No book cover, or a poorly drawn one screams amateur. People do buy books by their covers - many of the best sellers on kindle, be they indie or not, have well done covers. Some of us might be lucky enough to have the skills to make our own (in which case, this post probably isn't for you). The rest of us have to find our own cover artist.
This brings with it a whole host of issues:
· Who do we hire?
· Where do we find them?
· How much should we pay them?
· How long will it take?
· Do I own the cover, or am I just licensing it?
· How many revisions should I get?
· How do I know what to ask for?
· Do I have to hire a cover artist, or just any artist?
· What format should the image be?
· What should be in a contract? Do I even need one?
There are a huge number of artists around. All you have to do to see that is a quick Google. My own personal approach was to look on the http://www.deviantart.com/ website - they have literally millions of artists, illustrators, sketchers, inkers, painters and cartoonists registered.
More importantly, they have a great jobs board: http://forum.deviantart.com/jobs/offers/
We posted up there, and between public replies to the thread and personal messages we had over 40 interested artists in less than a day. We then looked through their portfolios of previous work (from their deviant art profile, or web links in their messages) to see if any fitted the style we wanted.
It's a good idea to be specific with your advert: Do say you want something that conforms to KDP guidelines (height/width ratio 1.6, 2500 pixels+ on longest side, tiff or jpeg format etc), do explain what you want in terms of rights (Is it a licence where you pay for the right to use the cover in a specific manner, or a work for hire where you own the copyright?). We put up a budget as well - but this wasn't too clever as a large number simply priced themselves at the top end of this range even without any experience. We also had a large number of replies from people who clearly didn't read the advert (We wrote "not looking for a 'cartoony' design" but still got a zillion anime/manga artists replying). It takes some sift, but previous work should speak for itself. Be sure to include any deadlines you have in mind.
If no-one there proves suitable, you could try again at a different time, or try looking at covers you like and finding out who made them.
Prices - Again, this is very variable. Depending on the complexity of the work, the need to purchase stock images or fonts, and the rules on tax in both your jurisdiction and that of the artist you'll be looking somewhere from $100-$400 for a reasonable quality artist. Pre-made covers, or non-exclusive work costs less, but you really don't want that. Professional cover artists doing wrap around for print cost more, and can be anywhere as high as $1500 for the very best designers.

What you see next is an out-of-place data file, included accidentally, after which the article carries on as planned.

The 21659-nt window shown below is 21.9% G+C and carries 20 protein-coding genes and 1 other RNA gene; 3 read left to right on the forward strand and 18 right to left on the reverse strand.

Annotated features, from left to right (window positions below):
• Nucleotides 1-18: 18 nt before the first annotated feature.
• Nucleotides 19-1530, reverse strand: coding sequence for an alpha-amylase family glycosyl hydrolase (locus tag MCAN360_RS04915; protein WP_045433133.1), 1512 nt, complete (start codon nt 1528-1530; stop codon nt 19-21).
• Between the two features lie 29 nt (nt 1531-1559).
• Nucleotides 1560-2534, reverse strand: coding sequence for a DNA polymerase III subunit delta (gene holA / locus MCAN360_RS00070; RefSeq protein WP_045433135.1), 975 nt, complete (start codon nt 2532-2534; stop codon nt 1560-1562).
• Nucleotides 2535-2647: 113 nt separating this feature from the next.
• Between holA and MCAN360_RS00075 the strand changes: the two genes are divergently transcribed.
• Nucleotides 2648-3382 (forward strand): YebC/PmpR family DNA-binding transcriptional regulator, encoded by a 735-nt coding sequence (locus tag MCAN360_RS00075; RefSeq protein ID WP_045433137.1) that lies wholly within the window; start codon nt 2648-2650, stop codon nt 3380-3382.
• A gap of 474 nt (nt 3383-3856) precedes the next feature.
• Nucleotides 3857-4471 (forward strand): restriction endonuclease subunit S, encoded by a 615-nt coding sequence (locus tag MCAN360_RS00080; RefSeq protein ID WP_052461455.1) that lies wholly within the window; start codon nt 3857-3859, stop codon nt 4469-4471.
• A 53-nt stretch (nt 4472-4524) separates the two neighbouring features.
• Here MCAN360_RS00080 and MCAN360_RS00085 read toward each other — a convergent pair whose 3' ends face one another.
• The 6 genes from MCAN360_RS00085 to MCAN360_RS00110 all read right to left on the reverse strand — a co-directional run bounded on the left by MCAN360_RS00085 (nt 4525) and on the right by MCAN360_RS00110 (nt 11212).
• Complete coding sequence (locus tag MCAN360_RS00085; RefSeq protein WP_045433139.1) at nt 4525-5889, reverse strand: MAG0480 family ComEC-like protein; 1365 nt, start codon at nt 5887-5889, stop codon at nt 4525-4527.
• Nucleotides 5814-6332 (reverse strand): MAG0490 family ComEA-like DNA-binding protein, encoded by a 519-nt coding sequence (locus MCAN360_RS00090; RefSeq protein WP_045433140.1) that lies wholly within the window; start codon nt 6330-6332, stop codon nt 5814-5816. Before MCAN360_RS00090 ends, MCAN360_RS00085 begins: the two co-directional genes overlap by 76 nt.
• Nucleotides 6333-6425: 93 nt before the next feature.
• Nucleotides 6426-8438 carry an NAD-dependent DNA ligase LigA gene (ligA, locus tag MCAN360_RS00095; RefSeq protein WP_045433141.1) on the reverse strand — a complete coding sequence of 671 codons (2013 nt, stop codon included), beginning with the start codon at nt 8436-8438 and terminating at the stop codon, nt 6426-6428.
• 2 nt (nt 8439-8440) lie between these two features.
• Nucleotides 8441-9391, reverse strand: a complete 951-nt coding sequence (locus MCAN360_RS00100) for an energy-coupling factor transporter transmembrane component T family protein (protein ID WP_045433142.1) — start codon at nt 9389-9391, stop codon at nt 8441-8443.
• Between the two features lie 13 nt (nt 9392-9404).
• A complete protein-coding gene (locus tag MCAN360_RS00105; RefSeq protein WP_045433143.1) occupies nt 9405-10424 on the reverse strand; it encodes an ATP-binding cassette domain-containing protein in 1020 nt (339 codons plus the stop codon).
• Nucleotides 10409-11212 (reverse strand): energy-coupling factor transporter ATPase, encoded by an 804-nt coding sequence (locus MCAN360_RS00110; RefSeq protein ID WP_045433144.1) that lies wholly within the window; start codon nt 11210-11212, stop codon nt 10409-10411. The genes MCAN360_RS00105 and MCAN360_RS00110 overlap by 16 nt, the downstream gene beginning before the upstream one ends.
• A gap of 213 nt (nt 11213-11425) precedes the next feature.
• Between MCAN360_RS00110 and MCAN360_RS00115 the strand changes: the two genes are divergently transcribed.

Pricing will also affect your licence. My own deal is a work for hire - so once it's done I own the image, and can use it as I see fit. The copyright is mine so I can use it for the cover, put it on my website, and create print materials out of it. I can also modify it (which a licence may or may not permit).
Most reasonable artists are happy with minor revisions - a good one will send you work in progress updates to show how the cover is developing, and ask for your input on colour, font, placement etc. Ideally you'll know what you want, but if not an artist should be able to translate vague concepts. We gave a brief description of what we wanted in the foreground, mid-ground and background, along with our colour preferences, and were then presented with a choice of initial sketches - which let us combine the best elements from our ideas with our artists ideas to create a final sketch that has since been digitally painted.
Any artist is potentially a cover artist. The art is the main point, but you also want someone who can integrate text (i.e. your title, and author name(s)). Plonking text on top of art looks awful - you want it melded in somehow so it's part of the art. Some illustrators just don't have any experience on this aspect so ask. If they've got a portfolio examine in closely. Get opinions from friends - and don't rush the choice as once you've signed a contract you'll be stuck with them.
The contract you sign should specify timeframes - for sketches, colours and final design as well as payment. It's not uncommon to pay a deposit up front (think a third max) but never pay completely until you are happy - and be sure to get the full details of who you are dealing with. Beware of those who want payment by western union up front - it's an old scam, but still tricks a few.
At the very least your contract should contain the following elements:
1. That it is a contract for provision or artistic services, and when it was made.
2. Your full contact details (i.e. all parties to the contract. You need to be able to enforce it.)
3. That the work should meet KDP guidelines/ smashwords guidelines etc as appropriate.
4. What you want - give as full a description as possible.
5. The fee - how much, when, and by what payment method (Paypal, cheque, bank transfer, western union, skrill). Escrow is useful for protecting both parties - skrill is quite good here.
6. IP Rights: Are you buying the copyright. If not add ALL the licence terms.
7. Sign the contact.
I hope that covers the basics of finding your artist, and how to deal with them when you have. Good luck, and I hope you all end up with some fantastic covers.